And it’s a beautiful thing, isn’t it? That here is a nation that is now free, and it is free without rising up with arms and with ammunition. It is free through nonviolent means. Because of that the British Empire will not have the bitterness for Ghana […] Because of that when the British Empire leaves Ghana, she leaves with a different attitude than she would have left with if she had been driven out by armies. We’ve got to revolt in such a way that after revolt is over we can live with people as their brothers and their sisters. Our aim must never be to defeat them or humiliate them.
It is, therefore, arguable that Martin Luther King Jr. was a follower of Kwame Nkrumah’s philosophy of non-violence. Nkrumah served as an inspiration to King, who often looked to his leadership as an example of non-violent activism. For King, the strategies and tactics that Nkrumah had employed in Ghana against colonialism were also needed to combat American racism and disenfranchisement. Regrettably, as Levitt (2017) argues, history has severely underplayed the extent to which Martin Luther King Jr. was invigorated by Kwame Nkrumah’s philosophy.
Additionally, Nkrumah’s quest for Continental unification also had a strong emotional appeal among many leaders of civil rights movements in the United States. Although the ambition of a United Africa was perceived controversially by many, it still stood out as a message of racial solidarity, which resonated perfectly among many Black Americans in their quest for racial equality (Mwakikagile 2007). Nkrumah’s vision of United Africa probably inspired Malcolm X’s formation of the “Organization of Afro-American Unity.” This demonstrates the extent to which Malcolm X was influenced by Nkrumah’s political ideology. Undoubtedly, Nkrumah’s dream of a United Africa indeed inspired future generations within Continental Africa and the African Diaspora to work towards racial solidarity across the Atlantic.
Contrary to Nkrumah’s non-violent approach, other African countries employed radicalized militant tactics in defiance to colonial rule. For example, the Mau Mau, a radical nationalist movement in Kenya, advocated violent resistance to British domination. Meriwether (2002) attests that (much like the non-violent approach of Ghana), the Mau Mau insurgency widened parameters of debate over how to combat racism in the United States as some black civil rights leaders preferred militant tactics.
Malcolm X was one proponent of the militant approach of resisting racism. He travelled to Africa 1964 where he spoke with several political leaders including Jomo Kenyatta of Kenya, Julius Nyerere of Tanzania, and Kwame Nkrumah of Ghana. It was during his trip and the inspiration he received from Pan-Africanists in the motherland that he refined his position on the anti-racism struggle. He was particularly inspired by the Mau Mau militant resistance to British colonial rule. As Meriwether (2002) attests, Malcolm X’s militant preference is summed up by his controversially perceived “by any means necessary” phrase. He perceived the Mau Mau militant defiance as signaling the right way to dismantle white oppression. He even called on Black Americans to “even the score with Whites” by creating their own Mau Mau armies (Koster 2015). Malcolm X’s advocacy for militancy, though controversial, resonated with a substantial number of Black Americans. Not surprisingly, a song giving praise to the Mau Mau revolution was sung at a rally organized by SNCC in Harlem in 1964. As Horne (2006) posits, Black Americans in Harlem were equating the phrase ‘Mau Mau’ with the notion of strength, fierceness, and determination in resistance to white domination. Following the song, Malcolm X used the platform to underscore the importance of the connections between Kenyans’ resistance to British colonial rule and Black Americans’ struggle against racism (Koster 2015).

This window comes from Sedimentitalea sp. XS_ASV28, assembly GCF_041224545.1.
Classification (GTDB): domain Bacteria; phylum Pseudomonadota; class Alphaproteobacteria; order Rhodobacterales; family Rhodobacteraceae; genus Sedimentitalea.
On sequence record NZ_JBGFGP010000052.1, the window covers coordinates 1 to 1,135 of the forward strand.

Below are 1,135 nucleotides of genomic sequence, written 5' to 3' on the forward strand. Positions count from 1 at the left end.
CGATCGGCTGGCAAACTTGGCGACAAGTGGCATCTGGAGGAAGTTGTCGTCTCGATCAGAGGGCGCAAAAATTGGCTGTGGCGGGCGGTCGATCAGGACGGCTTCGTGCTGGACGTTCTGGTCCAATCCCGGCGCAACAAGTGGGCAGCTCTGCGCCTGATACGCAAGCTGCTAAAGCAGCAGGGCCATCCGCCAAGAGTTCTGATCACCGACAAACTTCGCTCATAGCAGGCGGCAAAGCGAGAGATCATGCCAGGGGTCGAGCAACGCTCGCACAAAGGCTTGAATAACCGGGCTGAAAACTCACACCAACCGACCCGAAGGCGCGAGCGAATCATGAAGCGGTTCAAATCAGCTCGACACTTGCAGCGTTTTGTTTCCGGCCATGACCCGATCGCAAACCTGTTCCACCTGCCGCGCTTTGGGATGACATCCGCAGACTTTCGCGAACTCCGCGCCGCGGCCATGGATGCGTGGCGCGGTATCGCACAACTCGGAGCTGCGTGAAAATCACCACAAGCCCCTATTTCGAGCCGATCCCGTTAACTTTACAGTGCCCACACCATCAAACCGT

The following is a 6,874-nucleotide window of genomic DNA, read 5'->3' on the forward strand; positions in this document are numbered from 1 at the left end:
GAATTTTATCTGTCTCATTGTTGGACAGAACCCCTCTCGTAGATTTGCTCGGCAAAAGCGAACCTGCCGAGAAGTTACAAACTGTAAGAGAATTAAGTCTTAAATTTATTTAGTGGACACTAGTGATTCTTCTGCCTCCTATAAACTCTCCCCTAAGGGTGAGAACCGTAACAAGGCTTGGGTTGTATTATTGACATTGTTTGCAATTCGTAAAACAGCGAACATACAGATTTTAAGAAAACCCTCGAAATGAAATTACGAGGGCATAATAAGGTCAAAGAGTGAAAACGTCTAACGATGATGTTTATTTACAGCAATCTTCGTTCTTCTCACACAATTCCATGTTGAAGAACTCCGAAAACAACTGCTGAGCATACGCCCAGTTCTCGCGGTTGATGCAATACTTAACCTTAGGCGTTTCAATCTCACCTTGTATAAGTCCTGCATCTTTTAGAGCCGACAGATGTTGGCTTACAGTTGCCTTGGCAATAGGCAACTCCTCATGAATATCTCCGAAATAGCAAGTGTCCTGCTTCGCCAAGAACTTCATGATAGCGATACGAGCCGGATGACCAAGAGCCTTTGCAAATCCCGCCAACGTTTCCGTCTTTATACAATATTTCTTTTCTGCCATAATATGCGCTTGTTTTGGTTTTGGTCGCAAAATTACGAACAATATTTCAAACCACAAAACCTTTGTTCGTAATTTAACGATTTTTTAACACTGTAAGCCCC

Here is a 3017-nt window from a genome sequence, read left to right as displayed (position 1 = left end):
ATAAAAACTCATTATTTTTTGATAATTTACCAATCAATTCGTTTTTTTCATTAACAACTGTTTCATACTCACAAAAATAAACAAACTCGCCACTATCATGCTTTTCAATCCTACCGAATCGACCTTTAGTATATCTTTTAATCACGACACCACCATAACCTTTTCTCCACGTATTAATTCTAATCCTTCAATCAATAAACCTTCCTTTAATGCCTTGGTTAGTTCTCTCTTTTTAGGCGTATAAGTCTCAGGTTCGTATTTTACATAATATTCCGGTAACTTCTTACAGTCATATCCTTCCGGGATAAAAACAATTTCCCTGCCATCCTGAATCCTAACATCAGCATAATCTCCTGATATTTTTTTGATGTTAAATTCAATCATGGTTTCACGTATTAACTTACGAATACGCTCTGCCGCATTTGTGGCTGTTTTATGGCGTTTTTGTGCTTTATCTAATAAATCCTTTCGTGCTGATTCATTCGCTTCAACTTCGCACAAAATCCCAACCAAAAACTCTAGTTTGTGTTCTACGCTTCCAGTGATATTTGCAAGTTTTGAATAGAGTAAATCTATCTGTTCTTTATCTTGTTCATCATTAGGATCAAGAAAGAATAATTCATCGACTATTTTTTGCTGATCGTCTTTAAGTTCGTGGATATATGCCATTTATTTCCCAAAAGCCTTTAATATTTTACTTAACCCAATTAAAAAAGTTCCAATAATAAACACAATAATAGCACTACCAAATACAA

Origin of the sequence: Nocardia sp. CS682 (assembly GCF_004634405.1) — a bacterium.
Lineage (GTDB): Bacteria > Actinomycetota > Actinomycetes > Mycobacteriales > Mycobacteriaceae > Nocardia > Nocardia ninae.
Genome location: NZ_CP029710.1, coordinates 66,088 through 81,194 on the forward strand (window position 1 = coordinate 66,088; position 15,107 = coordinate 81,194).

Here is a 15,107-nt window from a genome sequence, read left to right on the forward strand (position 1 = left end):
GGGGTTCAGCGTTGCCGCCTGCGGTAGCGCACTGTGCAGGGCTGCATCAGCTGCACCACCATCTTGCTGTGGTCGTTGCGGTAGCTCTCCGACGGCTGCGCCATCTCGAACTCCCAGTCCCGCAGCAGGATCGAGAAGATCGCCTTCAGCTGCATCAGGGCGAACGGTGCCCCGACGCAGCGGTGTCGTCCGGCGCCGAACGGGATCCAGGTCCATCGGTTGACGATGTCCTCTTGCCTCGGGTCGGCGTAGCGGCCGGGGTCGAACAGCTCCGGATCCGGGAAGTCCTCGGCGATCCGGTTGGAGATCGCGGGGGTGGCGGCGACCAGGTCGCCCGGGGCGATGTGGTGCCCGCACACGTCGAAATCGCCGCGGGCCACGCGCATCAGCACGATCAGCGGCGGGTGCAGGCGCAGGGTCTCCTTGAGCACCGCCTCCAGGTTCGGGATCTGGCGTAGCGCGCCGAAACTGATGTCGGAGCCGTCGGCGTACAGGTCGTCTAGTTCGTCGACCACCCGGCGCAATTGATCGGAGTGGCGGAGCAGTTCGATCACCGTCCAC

Much like Malcolm X, many Black Southerners adhered to the Mau Mau style of self-emancipation. One such activist was Medgar Evers of Mississippi, the state’s field secretary for the NAACP. Evers and his brother Charles grew very interested in African freedom movements, in particular, Jomo Kenyatta and the Mau Mau rebellion. Recognizing a similarity between Kenya’s colonial segregation and the racial discrimination in Mississippi, Evers sought to build an organizational base for the NAACP that would directly challenge white supremacy in the Mau Mau style. Guided by his ”eye for an eye” rhetoric, Evers encouraged mass action among Black Mississippians in resistance to Jim Crow (Henze 2017). Although he later renounced sentiments of violence, Evers maintained that he had greatly been inspired by Kenyatta and the Mau Mau militant approach. His efforts in resisting racism continually embodied the militant spirit of the Mau Mau resistance, thus, centering the Mississippi Freedom Movement within the contexts of Kenya’s struggle for independence from British colonial rule (Horne 2009).